B. Lamont Monford: Police body cameras are a tool, not a weapon


By B. Lamont Monford Sr. - Guest Columnist



“Be careful what you ask for.”

When I heard these words spoken by Lima City Council President John Nixon, in response to the outcry from the community concerning equipping Lima Police Department officers with body cameras, I was taken aback.

The premise of this sentence is used to tell people to think before they say that they want something and to suggest that they may not actually want what they have asked for.

For the last couple of years, this country has been involved in a national conversation about police/community relations and where body cameras fit in the dialogue.

It was more than two years ago that the Lima Area Black Ministerial Alliance stood in Lima’s Town Square, along with hundreds of resident, calling for these devices of accountability. During our subsequent conversations, we wanted to make it clear that this accountability would not only apply to officer but to citizens as well. Therefore, we knew very well what we were asking for.

This community is not under any illusion, and we are aware that there are those who falsely accuse law enforcement of wrongdoing. However, we are equally aware that there are officers who are a disgrace to the badge they wear. Unfortunately, in cases of dispute, the benefit of the doubt oftentimes goes to the officer. Cameras can help bridge deep mistrust between law enforcement and the public.

And, despite early resistance to the use of body cameras worn by officers, research demonstrates that the cameras have led to increased officer safety and accountability and reduced agency liability. When officers wear body cameras, research shows there are 88 percent fewer incidents of use of force and 59 percent fewer complaints against officers. And according to reports for the U.S. Department of Justice, there’s also evidence that both police and civilians behave better when they know there are cameras around.

We do not believe body cameras will serve as a cure-all. As a community, we must continue to identify ways to improve fractured police and community relations. In the eyes of the court, body cameras are not meant to function “just like an officer’s notes” but as a “contemporaneous, objective record of stops and frisks” that would allow courts and police supervisors to review officers’ behavior. Body cameras can’t tell the whole story of an interaction between a police officer and a civilian. But they can provide an independent narrative.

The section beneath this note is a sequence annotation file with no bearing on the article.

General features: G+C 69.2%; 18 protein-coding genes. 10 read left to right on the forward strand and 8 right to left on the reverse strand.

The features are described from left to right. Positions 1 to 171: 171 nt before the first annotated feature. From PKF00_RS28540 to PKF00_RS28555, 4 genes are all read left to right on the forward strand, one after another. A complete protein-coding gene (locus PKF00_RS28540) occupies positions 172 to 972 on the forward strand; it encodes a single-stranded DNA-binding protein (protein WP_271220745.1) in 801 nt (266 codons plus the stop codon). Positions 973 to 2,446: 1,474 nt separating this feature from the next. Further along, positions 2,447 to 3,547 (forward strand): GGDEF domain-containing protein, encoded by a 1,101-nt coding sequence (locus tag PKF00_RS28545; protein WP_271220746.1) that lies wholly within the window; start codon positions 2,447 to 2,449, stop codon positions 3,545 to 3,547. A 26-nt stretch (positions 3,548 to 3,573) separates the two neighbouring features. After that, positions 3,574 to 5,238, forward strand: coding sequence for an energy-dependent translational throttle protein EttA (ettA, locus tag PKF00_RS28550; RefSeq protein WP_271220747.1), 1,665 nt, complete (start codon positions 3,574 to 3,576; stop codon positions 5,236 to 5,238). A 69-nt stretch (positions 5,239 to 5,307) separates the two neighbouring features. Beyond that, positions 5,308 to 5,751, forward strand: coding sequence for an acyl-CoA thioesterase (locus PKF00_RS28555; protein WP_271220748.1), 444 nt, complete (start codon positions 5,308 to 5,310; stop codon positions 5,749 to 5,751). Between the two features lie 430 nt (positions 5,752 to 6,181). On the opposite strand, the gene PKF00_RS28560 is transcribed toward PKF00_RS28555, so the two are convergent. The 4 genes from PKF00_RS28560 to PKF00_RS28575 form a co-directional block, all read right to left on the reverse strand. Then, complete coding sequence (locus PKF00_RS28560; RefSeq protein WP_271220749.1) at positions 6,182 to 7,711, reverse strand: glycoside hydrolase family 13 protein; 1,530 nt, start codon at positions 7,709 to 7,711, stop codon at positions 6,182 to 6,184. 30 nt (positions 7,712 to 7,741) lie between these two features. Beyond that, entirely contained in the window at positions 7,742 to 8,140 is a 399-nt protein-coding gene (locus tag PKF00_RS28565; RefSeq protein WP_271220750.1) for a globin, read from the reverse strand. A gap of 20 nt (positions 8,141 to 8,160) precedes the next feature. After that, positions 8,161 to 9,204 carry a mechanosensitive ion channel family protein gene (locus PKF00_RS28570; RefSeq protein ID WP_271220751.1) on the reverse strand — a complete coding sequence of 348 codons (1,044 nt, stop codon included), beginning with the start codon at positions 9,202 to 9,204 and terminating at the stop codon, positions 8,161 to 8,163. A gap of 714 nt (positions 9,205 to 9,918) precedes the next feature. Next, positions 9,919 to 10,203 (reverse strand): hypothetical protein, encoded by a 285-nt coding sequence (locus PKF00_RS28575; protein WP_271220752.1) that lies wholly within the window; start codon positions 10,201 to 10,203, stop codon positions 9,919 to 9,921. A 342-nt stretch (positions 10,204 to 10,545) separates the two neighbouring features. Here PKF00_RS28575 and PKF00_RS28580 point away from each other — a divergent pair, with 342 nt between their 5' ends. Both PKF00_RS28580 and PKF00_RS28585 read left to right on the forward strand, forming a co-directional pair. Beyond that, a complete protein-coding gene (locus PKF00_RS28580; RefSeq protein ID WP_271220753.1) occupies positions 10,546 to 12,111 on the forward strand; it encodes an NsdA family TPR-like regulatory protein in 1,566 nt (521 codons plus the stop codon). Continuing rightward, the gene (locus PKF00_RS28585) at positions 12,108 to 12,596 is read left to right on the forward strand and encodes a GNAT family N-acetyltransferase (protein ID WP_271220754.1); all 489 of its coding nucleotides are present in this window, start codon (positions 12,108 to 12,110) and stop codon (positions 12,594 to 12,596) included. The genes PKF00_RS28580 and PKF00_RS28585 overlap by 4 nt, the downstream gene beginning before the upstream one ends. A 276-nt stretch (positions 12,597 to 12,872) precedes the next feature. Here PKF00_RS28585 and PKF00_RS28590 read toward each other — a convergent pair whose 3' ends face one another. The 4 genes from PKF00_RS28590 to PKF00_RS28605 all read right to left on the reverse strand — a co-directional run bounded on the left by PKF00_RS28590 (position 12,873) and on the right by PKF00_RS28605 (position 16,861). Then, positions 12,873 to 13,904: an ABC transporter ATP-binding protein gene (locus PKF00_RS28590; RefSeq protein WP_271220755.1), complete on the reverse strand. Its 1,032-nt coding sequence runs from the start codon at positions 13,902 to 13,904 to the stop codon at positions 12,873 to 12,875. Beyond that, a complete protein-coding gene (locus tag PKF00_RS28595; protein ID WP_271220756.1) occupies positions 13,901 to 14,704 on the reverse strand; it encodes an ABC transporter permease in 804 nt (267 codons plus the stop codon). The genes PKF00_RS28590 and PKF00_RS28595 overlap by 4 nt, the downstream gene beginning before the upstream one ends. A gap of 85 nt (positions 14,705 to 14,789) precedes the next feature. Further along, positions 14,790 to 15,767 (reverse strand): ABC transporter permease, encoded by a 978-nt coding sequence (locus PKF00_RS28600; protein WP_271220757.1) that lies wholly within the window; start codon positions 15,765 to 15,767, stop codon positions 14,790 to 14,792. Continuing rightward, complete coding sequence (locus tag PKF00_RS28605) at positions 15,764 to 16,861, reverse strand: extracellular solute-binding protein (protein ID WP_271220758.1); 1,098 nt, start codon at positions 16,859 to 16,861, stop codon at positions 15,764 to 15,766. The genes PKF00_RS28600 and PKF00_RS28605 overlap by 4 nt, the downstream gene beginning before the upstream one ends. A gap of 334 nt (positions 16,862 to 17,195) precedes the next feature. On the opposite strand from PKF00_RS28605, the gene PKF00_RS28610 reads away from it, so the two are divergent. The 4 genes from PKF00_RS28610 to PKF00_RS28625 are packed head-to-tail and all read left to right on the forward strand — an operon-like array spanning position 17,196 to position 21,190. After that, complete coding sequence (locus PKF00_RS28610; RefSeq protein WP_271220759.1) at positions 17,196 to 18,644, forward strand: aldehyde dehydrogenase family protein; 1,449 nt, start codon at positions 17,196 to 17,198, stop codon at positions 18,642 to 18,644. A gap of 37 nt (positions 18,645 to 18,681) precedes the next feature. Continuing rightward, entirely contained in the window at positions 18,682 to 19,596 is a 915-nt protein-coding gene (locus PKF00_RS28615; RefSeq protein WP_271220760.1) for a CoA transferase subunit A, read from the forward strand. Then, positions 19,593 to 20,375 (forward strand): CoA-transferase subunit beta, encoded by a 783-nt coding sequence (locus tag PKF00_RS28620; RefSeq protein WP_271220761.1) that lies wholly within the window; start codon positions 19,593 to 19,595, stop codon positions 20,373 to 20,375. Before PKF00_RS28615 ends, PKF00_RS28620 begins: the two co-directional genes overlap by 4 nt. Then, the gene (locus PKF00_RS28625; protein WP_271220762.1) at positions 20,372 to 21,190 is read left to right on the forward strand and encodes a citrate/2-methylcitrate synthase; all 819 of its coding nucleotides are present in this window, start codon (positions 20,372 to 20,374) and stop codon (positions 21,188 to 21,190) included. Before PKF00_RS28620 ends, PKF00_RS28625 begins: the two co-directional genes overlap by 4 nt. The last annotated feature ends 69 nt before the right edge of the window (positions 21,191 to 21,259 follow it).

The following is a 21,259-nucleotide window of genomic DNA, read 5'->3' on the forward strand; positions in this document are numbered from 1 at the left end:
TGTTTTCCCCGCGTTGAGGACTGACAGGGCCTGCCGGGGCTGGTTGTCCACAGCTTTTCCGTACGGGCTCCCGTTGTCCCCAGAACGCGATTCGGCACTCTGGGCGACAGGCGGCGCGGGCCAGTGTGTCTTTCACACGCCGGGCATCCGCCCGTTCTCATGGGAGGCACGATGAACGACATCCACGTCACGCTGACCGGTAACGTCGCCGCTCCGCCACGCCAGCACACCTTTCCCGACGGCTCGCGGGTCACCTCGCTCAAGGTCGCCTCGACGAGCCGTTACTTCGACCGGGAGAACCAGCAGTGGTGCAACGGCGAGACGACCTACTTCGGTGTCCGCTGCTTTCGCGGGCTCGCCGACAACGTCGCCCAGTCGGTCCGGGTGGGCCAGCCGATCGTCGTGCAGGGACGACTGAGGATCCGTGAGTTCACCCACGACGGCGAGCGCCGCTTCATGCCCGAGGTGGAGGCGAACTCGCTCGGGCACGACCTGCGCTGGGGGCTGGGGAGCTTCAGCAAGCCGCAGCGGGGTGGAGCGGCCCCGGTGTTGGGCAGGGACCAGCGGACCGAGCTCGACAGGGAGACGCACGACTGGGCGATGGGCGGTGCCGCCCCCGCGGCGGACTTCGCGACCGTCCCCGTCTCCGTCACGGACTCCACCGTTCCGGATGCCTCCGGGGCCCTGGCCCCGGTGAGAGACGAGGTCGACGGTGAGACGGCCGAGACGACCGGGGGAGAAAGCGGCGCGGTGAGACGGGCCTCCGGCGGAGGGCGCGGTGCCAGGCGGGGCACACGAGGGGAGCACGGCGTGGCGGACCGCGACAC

We believe that with proper policy and oversight, body cameras can bring new transparency and accountability to policing. To that end, we hope that the use of body cameras will help improve public trust, and increase police and community accountability and transparency.

Here’s what one police chief had to say about body cameras:

“When you put a camera on a police officer, they tend to behave a little better, follow the rules a little better. And if a citizen knows the officer is wearing a camera, chances are the citizen will behave a little better,” said William A. Farrar, chief of police for the Rialto (California) Police Department.

In closing, there are no easy answers to help ease tensions between communities and law enforcement. Technology can play a role in building additional trust and accountability, but it’s not a panacea.

We must continue to elevate our conversation and find ways rebuild trust. This will be a long road for both police departments and the communities, and I would like to thank Mayor David Berger and his staff, Chief Kevin Martin and LPD, Lima City Council, local citizens and the Ministerial Alliance for working together to put us on that path.

I’d like to believe that we have the same end goal: Continue to keep Lima as a safe place to live.

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By B. Lamont Monford Sr.

Guest Columnist

B. Lamont Monford Sr. was born and raised in Lima. He is the senior pastor of Philippian Missionary Baptist Church. He is a graduate of American Baptist College, Nashville, Tenn., and a graduate of Winebrenner Theological Seminary, Findlay, where he received his master’s of divinity degree and his doctorate of ministry degree. This column does not necessarily reflect the opinion of the The Lima News editorial board or AIM Media, owner of The Lima News.

B. Lamont Monford Sr. was born and raised in Lima. He is the senior pastor of Philippian Missionary Baptist Church. He is a graduate of American Baptist College, Nashville, Tenn., and a graduate of Winebrenner Theological Seminary, Findlay, where he received his master’s of divinity degree and his doctorate of ministry degree. This column does not necessarily reflect the opinion of the The Lima News editorial board or AIM Media, owner of The Lima News.

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